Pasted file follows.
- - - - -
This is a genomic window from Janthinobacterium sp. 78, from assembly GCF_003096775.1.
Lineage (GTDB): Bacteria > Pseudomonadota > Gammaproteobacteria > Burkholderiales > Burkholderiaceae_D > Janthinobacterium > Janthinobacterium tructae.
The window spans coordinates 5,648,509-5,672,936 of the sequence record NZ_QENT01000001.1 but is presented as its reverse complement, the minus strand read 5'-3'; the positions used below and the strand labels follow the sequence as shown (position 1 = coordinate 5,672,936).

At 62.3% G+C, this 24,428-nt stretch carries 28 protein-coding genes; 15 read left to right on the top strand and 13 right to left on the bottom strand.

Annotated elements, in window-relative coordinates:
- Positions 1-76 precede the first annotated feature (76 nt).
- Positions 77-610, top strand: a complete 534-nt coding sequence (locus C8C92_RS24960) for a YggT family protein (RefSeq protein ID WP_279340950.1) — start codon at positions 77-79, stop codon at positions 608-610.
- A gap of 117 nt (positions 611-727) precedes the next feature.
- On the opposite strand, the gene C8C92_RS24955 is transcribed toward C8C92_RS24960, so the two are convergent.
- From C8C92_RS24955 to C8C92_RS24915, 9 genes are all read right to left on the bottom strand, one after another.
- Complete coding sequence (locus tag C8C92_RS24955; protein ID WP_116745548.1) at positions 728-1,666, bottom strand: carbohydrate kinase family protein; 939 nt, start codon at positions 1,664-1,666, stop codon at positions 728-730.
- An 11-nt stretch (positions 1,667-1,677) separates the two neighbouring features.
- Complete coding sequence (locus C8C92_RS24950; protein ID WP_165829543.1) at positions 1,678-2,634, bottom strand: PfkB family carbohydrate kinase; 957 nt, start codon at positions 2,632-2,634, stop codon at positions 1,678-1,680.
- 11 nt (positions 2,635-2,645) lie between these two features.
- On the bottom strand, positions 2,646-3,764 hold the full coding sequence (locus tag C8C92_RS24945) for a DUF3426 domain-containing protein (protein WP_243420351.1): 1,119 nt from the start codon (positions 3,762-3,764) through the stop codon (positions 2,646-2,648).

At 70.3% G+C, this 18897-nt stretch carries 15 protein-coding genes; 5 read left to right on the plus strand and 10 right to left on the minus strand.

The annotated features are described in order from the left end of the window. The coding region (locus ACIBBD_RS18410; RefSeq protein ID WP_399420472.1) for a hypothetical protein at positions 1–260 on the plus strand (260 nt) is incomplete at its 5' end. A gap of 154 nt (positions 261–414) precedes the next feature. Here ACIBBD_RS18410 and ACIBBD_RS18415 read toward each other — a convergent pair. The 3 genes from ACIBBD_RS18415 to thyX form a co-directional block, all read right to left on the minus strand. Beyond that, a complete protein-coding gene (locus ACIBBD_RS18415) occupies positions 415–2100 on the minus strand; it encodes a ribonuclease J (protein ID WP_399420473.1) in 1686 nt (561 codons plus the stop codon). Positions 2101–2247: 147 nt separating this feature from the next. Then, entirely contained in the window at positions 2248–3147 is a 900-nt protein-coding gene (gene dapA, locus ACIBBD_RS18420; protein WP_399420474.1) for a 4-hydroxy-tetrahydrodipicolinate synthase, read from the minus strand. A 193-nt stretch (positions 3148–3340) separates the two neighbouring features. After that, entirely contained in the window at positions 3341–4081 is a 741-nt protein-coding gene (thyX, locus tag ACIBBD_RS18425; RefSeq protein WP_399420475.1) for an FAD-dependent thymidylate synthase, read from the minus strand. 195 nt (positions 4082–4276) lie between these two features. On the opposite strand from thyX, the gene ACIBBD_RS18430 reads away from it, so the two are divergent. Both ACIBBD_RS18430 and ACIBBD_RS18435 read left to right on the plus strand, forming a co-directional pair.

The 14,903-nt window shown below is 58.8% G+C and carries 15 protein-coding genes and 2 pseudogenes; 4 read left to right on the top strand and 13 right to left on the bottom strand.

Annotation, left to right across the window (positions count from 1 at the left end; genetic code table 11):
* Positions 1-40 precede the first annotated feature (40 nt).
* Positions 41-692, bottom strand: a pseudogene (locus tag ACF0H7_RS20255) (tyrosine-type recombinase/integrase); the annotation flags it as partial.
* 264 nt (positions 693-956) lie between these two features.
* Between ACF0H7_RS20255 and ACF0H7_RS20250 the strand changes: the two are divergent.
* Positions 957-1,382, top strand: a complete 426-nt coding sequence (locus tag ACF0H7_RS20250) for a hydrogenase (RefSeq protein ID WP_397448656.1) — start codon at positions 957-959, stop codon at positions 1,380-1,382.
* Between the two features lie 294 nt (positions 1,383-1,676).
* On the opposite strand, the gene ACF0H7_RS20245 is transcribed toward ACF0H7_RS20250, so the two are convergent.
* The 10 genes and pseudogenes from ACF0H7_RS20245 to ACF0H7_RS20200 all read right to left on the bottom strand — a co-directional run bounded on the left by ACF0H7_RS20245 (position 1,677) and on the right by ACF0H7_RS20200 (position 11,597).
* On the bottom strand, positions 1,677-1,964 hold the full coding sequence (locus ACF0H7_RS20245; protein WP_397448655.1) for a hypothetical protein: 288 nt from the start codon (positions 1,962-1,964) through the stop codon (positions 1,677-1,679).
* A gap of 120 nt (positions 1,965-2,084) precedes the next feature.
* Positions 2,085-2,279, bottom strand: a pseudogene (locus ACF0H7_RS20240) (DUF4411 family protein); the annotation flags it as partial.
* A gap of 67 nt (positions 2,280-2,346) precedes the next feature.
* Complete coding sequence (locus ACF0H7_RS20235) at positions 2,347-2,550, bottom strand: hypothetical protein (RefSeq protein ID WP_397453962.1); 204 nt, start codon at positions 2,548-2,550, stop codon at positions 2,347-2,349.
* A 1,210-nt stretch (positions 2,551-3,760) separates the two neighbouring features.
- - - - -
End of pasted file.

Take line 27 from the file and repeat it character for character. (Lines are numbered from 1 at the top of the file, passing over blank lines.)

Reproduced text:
* The 10 genes and pseudogenes from ACF0H7_RS20245 to ACF0H7_RS20200 all read right to left on the bottom strand — a co-directional run bounded on the left by ACF0H7_RS20245 (position 1,677) and on the right by ACF0H7_RS20200 (position 11,597).